Reader’s Comment of the Day comes from William Osborne:
My wife Abbie and I have never participated in Europe’s new music world even though we have lived here for 42 years. Its cluelessly male orientation does not appeal to us. I think, for example, of media artist Stahl Stenslie’s statement in the program book of the 2000 Ars Electronica Festival that “even rape can be an art creational strategy.” Or I think of a talk given in 2017 at the Zentrum für Kunst and Media in Karlsruhe, one of Europe’s most important digital arts centers. Media theorist Norbert Bolz said women should not be allowed to work. It is an act of selfishness that harms families. He also noted that anyone can see that homosexuality is a disease that should be healed.
These are a couple of the more extreme examples, but they say something about a pervasive masculinist mindset which remains completely unacknowledged. Suffice it to say that this community which ironically sees itself as progressive and liberal has never been our cup of tea. And due to our activism for women in music, we became strongly resented and ostracized by it.
Happily, in the last few years there has been some slow movement toward more inclusivity for women. A tipping point will be reached. The curators and artists will eventually sense the new trend of “gender” and jump on the bandwagon.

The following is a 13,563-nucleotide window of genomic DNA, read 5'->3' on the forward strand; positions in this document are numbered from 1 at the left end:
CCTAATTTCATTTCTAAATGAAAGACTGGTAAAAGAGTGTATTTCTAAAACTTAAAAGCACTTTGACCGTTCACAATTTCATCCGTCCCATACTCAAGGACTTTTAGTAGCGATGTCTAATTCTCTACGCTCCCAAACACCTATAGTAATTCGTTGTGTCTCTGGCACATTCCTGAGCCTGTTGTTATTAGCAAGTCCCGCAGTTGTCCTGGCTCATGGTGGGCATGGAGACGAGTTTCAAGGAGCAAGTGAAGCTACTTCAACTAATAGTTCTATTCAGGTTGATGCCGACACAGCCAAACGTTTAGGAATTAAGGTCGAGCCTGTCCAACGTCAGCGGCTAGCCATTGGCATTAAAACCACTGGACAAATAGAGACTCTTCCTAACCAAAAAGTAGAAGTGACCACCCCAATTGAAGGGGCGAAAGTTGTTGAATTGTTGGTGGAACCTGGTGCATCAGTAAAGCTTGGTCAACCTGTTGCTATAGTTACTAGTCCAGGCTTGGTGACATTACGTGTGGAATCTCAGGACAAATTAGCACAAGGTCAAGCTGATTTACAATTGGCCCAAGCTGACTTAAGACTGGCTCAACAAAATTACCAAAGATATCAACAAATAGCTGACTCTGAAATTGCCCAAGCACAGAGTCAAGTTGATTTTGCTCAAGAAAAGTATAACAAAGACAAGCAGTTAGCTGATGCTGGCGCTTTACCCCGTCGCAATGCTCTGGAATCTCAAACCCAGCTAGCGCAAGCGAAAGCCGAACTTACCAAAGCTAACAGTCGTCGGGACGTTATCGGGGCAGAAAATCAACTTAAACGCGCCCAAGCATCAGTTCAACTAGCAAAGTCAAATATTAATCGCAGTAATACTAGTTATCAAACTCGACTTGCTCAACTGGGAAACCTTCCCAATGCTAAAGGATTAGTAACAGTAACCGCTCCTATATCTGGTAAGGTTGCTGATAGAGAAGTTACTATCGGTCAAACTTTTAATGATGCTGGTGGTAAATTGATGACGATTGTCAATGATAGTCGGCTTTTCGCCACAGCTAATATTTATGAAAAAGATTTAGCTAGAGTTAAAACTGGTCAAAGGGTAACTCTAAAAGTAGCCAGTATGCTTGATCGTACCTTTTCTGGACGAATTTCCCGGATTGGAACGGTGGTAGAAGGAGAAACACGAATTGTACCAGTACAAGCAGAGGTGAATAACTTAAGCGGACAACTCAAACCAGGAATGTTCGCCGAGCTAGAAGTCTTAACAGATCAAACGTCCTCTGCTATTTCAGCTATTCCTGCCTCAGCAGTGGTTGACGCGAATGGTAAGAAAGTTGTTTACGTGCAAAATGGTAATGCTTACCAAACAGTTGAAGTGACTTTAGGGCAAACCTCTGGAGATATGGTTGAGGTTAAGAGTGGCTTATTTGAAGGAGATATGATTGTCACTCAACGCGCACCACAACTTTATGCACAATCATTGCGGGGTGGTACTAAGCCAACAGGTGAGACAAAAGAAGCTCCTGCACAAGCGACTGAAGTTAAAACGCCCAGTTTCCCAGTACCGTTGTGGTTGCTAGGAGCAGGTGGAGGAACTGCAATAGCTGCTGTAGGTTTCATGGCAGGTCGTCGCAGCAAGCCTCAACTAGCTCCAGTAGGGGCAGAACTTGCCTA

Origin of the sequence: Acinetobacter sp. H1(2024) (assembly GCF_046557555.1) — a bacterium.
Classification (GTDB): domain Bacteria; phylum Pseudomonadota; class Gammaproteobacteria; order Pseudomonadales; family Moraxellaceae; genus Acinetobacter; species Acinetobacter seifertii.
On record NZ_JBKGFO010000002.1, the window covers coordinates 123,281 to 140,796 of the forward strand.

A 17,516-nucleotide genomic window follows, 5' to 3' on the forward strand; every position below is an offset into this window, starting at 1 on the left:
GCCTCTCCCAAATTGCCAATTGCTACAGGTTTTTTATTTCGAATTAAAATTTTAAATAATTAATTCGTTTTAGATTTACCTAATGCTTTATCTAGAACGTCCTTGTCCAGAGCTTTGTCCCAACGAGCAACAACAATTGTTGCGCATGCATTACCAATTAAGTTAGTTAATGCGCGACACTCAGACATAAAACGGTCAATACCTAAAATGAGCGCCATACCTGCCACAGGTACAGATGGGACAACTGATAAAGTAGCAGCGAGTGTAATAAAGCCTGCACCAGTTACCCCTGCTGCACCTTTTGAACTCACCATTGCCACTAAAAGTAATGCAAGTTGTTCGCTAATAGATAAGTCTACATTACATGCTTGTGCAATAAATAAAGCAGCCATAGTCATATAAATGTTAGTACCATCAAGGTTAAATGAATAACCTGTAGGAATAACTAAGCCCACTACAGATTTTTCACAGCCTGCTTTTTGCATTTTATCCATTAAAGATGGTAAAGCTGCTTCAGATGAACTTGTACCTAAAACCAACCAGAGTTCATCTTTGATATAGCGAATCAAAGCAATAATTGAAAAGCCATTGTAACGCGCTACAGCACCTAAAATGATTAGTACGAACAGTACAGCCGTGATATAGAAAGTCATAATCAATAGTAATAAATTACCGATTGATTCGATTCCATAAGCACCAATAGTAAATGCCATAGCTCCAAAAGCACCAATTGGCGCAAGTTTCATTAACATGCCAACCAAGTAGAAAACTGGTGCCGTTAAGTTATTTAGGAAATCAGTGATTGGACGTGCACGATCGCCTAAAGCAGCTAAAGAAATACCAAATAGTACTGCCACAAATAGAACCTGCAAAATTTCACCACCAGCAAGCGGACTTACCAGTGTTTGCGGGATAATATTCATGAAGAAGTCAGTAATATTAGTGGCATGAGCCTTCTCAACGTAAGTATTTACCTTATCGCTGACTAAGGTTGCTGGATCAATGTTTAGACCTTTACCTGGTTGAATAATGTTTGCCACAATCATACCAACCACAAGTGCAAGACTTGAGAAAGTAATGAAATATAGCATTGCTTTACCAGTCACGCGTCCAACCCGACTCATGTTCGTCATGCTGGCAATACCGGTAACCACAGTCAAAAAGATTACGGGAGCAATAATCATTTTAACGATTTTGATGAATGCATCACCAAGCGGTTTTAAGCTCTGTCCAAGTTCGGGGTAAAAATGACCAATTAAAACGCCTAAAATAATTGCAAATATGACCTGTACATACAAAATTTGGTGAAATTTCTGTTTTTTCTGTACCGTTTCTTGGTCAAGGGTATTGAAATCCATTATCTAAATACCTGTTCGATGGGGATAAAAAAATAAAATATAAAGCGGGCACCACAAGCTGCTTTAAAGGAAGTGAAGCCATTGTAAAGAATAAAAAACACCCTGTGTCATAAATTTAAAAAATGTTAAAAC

It is difficult to explain why the new music world adheres to monolithic aesthetic and technical movements. Set practices like serialism or spectralism are established and become ruling paradigms. Artists must conform to the ruling trends while appearing avant-garde, almost as if they needed a TÜV certificate of appropriateness from Europe’s heavy cultural bureaucracies. (TÜV is an acronym in German which means „Technischer Überwachungsverein”. It is like UL, Underwriters Laboratories in the USA.)
The inclusion of women will continue to follow these same patterns. They are obligated to embrace the doctrines of the quasi-official avant-garde, the masculinist perspectives that we are conditioned to think of as being merely neutral. They will not be genuinely free, but part of a simulated equality in a tightly controlled and bureaucratic new music culture. As in the past, the effort will be to hollow women out and inhabit them while retaining only their face, a kind of window dressing that becomes something like being possessed by an alien force. Eventually, even the victims take this as perfectly normal.
The challenge of all artists is to circumvent these monolithic aesthetic ideologies, to stand apart and find authentic artistic identities. When women composers become about half of the new music world, and when they speak with their own voices, our world will be significantly changed.
composer Kaija Saariaho
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